dyerbrookME said...

I had to chuckle at Madame Irma's insistent that "nobody shops in malls anymore".

This was the mantra of all the snotty oldbies in 2003-2005, when they trashed Anshe's malls as tacky. It's definitely a class and taste thing. The prim divas, as I dubbed them, thought everybody should fly out to their remotely-located boutiques in the core sims, because the stores were prettier, less laggy, and had no avatar traps.

But they sure had to scramble when newer people began to put their chain stores all over the malls Anshe made -- and I and others began to add to Anshe's huge collection. The fact is, people *do* shop in malls. I and other mall owners who show only modest traffic wouldn't keep them open if we didn't have tenants; and tenants are very harsh task mistresses -- if they can't make enough sales to pay for their rent and make a profit, they leave you instantly (Anshe used to keep them trapped for 4 week advance payments, and not offer refunds; I do.)

There are some very great shopping sims that are essentially higher-end malls on private islands -- perhaps Madame doesn't think of these as "malls," but they are -- these range from sims like Tableau, where the old TSO FIC have all their stores, to the giant warehouse stores taking up whole islands selling prefabs and furniture.

You can't spit in Second Life without finding malls. They are everywhere. They start up enthusiastically and then many fail. But the amazing thing is that they succeed, too, because this received tekkie wisdom about the p2p isn't true at all. My poll is now illustrating this. People don't open up the map and use p2p unless they are educated to use maps and courageous and not fearing to land in a bush.

Most people teleport from search. But search is something they use not as is imagined, with "search all" but they use search/places filtered by place, that then orders (still) by traffic. They also shop from profiles, looking at people's picks, or fly around and see something inworld and then go to that maker's store. Word of mouth is very important.

The overwhelming majority of sales in Second Life are made through search ads. There is a tiny minority that makes their fortunes through word of mouth created for them by the old Linden feting (still visible in their media steerage and website features in showcase) and a small number who spend BIG on classifieds. They insist -- loudly on the forums, used by 2-5 percent of the user poopulation at most -- that "nobody" uses search and that it is "broken".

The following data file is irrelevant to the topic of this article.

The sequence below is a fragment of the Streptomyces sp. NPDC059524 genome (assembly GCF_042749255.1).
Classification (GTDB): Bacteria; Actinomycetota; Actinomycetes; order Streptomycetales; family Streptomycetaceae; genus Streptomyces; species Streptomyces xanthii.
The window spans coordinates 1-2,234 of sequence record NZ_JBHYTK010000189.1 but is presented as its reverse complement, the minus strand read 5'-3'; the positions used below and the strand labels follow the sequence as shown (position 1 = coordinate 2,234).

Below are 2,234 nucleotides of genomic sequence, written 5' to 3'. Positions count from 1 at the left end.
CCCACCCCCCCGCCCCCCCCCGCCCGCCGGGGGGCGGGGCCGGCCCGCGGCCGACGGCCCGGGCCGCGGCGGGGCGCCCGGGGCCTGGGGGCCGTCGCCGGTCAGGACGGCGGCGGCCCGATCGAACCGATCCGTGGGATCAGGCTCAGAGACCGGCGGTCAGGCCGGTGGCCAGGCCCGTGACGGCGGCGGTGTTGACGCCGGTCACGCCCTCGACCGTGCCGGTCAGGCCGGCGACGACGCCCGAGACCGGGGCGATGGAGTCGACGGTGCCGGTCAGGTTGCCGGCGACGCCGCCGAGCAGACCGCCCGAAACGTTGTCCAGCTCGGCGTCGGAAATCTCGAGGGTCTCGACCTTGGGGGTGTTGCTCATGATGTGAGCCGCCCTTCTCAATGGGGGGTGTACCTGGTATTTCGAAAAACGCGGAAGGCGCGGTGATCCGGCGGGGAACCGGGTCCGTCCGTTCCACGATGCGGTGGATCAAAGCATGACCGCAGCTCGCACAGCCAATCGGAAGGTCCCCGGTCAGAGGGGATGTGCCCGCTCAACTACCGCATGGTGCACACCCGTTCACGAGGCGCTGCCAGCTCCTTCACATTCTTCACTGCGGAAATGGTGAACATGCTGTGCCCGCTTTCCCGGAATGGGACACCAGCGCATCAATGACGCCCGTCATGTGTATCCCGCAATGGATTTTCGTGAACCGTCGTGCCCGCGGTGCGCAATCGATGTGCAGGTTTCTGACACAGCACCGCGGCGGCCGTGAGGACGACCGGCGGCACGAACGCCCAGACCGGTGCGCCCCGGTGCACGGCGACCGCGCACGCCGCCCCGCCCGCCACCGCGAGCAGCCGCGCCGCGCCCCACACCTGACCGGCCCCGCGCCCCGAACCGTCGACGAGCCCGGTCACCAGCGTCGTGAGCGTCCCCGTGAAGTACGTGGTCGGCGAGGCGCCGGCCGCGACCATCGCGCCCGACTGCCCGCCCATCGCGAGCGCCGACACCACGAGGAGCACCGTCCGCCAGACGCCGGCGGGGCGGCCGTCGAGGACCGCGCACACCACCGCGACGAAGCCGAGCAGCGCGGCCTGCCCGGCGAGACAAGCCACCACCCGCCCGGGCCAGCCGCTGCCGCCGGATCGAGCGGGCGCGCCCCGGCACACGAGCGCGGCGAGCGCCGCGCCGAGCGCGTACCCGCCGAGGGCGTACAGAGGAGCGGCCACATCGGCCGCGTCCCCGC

But the overwhelming number of smaller businesses and shoppers will tell you otherwise: search is how sales are made.

People who have little boutiques with special clientele they build up who use p2p or rather search/teleport without the map can't believe in malls -- they are culturally and economically alien to them, just like a shopper in New York at Saks Fifth Avenue isn't going to believe that most people go to the mall and shop at Wal-Marts or Sears. It works the same in SL.

In studying the economy of SL, you really very quickly have to set aside these blinders of culture and political leanings and really see what is happening in the field, and not be blinded by class tastes.


dyerbrookME said...

Also one other point, I always find absolutely HILARIOUS. Guess where the telehub mall still survives, persists, thrives? Guess where those, um, tacky, low-brow Linden-dictated engines of the economy still appear today?

In the classy high-end sims of Caledon. Yes, indeedy. TP in, and find yourself in a...erm...telehub. Indeed, it's an old telehub object taken out of the library to use for this purpose. Arranged in concentrtic circles/squares radiating out from this landing point are...gasp...stores...that the avatar has to walk by (be trapped in?!) on his way to his "p2p" destination that he plucked out of search. I find this one of the most laughable things every time I go to Caledon, or any other sim that fancies itself culturally superior to the mall rats.